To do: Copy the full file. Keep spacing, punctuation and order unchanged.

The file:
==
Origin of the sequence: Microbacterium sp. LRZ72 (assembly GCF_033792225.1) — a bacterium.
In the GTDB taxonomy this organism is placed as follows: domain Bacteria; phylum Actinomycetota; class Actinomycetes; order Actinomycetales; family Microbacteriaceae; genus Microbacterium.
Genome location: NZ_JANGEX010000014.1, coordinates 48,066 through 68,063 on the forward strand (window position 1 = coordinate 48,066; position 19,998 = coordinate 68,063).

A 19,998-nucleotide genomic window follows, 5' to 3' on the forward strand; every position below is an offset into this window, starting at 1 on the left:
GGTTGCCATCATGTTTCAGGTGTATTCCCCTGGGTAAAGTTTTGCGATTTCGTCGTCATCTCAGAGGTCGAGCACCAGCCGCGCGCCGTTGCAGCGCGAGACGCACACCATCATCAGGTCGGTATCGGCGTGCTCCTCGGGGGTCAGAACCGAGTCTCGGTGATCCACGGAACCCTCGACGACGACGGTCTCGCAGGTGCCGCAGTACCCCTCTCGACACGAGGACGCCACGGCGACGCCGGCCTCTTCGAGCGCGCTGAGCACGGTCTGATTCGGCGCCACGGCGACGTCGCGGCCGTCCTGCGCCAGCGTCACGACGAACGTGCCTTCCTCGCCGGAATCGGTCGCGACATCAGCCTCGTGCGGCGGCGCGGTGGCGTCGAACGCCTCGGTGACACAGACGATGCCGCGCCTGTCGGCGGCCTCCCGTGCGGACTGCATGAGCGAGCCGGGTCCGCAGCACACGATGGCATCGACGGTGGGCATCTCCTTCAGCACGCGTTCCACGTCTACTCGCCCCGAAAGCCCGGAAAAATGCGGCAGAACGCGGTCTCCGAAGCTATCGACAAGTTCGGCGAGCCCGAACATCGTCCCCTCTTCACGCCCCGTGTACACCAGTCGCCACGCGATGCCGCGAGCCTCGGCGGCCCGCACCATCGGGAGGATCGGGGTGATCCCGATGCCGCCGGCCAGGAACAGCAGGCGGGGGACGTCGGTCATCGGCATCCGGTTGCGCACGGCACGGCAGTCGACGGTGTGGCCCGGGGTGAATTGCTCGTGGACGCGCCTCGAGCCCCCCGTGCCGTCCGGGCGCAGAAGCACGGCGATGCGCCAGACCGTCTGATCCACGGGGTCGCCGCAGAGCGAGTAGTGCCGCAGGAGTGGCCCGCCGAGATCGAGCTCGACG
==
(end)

Origin of the sequence: Microbacterium sp. LRZ72 (assembly GCF_033792225.1) — a bacterium.
In the GTDB taxonomy this organism is placed as follows: domain Bacteria; phylum Actinomycetota; class Actinomycetes; order Actinomycetales; family Microbacteriaceae; genus Microbacterium.
Genome location: NZ_JANGEX010000014.1, coordinates 48,066 through 68,063 on the forward strand (window position 1 = coordinate 48,066; position 19,998 = coordinate 68,063).

A 19,998-nucleotide genomic window follows, 5' to 3' on the forward strand; every position below is an offset into this window, starting at 1 on the left:
GGTTGCCATCATGTTTCAGGTGTATTCCCCTGGGTAAAGTTTTGCGATTTCGTCGTCATCTCAGAGGTCGAGCACCAGCCGCGCGCCGTTGCAGCGCGAGACGCACACCATCATCAGGTCGGTATCGGCGTGCTCCTCGGGGGTCAGAACCGAGTCTCGGTGATCCACGGAACCCTCGACGACGACGGTCTCGCAGGTGCCGCAGTACCCCTCTCGACACGAGGACGCCACGGCGACGCCGGCCTCTTCGAGCGCGCTGAGCACGGTCTGATTCGGCGCCACGGCGACGTCGCGGCCGTCCTGCGCCAGCGTCACGACGAACGTGCCTTCCTCGCCGGAATCGGTCGCGACATCAGCCTCGTGCGGCGGCGCGGTGGCGTCGAACGCCTCGGTGACACAGACGATGCCGCGCCTGTCGGCGGCCTCCCGTGCGGACTGCATGAGCGAGCCGGGTCCGCAGCACACGATGGCATCGACGGTGGGCATCTCCTTCAGCACGCGTTCCACGTCTACTCGCCCCGAAAGCCCGGAAAAATGCGGCAGAACGCGGTCTCCGAAGCTATCGACAAGTTCGGCGAGCCCGAACATCGTCCCCTCTTCACGCCCCGTGTACACCAGTCGCCACGCGATGCCGCGAGCCTCGGCGGCCCGCACCATCGGGAGGATCGGGGTGATCCCGATGCCGCCGGCCAGGAACAGCAGGCGGGGGACGTCGGTCATCGGCATCCGGTTGCGCACGGCACGGCAGTCGACGGTGTGGCCCGGGGTGAATTGCTCGTGGACGCGCCTCGAGCCCCCCGTGCCGTCCGGGCGCAGAAGCACGGCGATGCGCCAGACCGTCTGATCCACGGGGTCGCCGCAGAGCGAGTAGTGCCGCAGGAGTGGCCCGCCGAGATCGAGCTCGACG